I could now easily perceive, by the countenance of my interpreter, Johnson, that something very unpleasant was in agitation. I was likewise surprised to see Madiboo and the blacksmith so soon returned. On inquiring the reason, Madiboo informed me that as they were dancing at Dramanet, ten horseinen, belonging to Batcheri, king of the country, , with his second son at their head, had arrived there, inquiring if the white man had passed: and on being told that I was at Joag, they rode off without stopping. Madiboo added, that on hearing this, he and the blacksmith hastened back to give me notice of their coming. Whilst I was listening to

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this narrative, the ten horsemen mentioned by Madiboo arrived; and coming to the Bentang, dismounted and seated themselves with those who had come before, the whole being about twenty in number, forming a circle round me, and each man holding his musquet in his hand. I took this opportunity to observe to iny landlord, that as I did not understand the Serawoolli tongue, I hoped, whatever the men had to say they would speak in Mandingo. To this they agreed ; and a short man, loaded with a remarkable number of saphies, opened the business in a very long harangue, informing me that I had entered the king's town without having first paid the duties, or giving any present to the king, and that, according to the laws of the country, my people, cattle, and baggage, were forfeited. He added, that they had received orders from the king to conduct me to Maana,* the place of his residence; and if I refused to come with them, their orders were to bring me by force ; upon his saying which, all of them rose up and asked me if I was ready. It would have been equally vain and imprudent in me to have resisted or irritated such a body of men; I therefore affected to comply with their commands, and begged them only to stop a little until I had given my horse a feed of corn, and settled matters with my landlord. The poor blacksmith, who was a native of Kasson, mistook this feigned compliance for a real intention, and taking me away from the company, told me that he had always behaved towards me as if I had been his father and master; and he hoped I would not entirely ruin him, by going to Maana ; adding, that as there was every

* Maana is within a short distance of the ruins of Fort St. Joseph, on the Senegal river, formerly a French factory. VOL. I.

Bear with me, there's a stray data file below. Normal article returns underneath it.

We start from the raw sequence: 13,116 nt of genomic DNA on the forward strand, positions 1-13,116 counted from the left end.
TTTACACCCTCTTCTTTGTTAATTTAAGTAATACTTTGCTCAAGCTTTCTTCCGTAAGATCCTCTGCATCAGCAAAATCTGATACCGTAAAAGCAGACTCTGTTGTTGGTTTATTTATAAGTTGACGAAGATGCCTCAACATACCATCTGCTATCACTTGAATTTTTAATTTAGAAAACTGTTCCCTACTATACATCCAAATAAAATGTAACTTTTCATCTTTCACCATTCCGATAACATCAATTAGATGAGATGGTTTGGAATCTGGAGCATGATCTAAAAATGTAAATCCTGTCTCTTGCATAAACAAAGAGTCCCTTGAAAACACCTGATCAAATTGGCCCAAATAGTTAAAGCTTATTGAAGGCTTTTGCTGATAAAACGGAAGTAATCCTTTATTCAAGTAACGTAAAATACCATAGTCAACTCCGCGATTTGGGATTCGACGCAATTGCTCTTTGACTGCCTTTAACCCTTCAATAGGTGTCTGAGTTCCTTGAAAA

K

reason to believe a war would soon take place between Kasson and Kajaaga, he should not only lose his little property, the savings of four years' industry, but should certainly be detained and sold as a slave, unless his friends had an opportunity of paying two slaves for his redemption. I saw this reasoning in its full force, and determined to do my utmost to preserve the blacksmith from so dreadful a fate. I therefore told the king's son that I was ready to go with him, upon the condition that the blacksmith, who was an inhabitant of a distant kingdom, and entirely unconnected with me, should be allowed to stay at Joag till my return: to this they all objected; and insisted, that as we had all acted contrary to the laws, we were all equally answerable for our conduct.

I now took my landlord aside, and giving him a small present of gunpowder, asked his advice in so critical a situation : he was decidedly of opinion that I ought not to go to the king: he was fully convinced, he said, that if the king should discover any thing valuable in my possession, he would not be over scrupulous about the means of obtaining it. This made me the more solicitous to conciliate matters with the king's people; and I began by observing, that what I had done did not proceed from any want of respect towards the king, nor from any wish to violate his laws, but wholly from my own inexperience and ignorance, being a stranger, totally unacquainted with the laws and customs of their country : I had indeed entered the king's frontier, without knowing that I was to pay the duties beforehand, but I was ready to pay them now ; which I thought was all they could reasonably demand. I then tendered them, as a present to the king, the five drachms of gold which the king of Bondou had given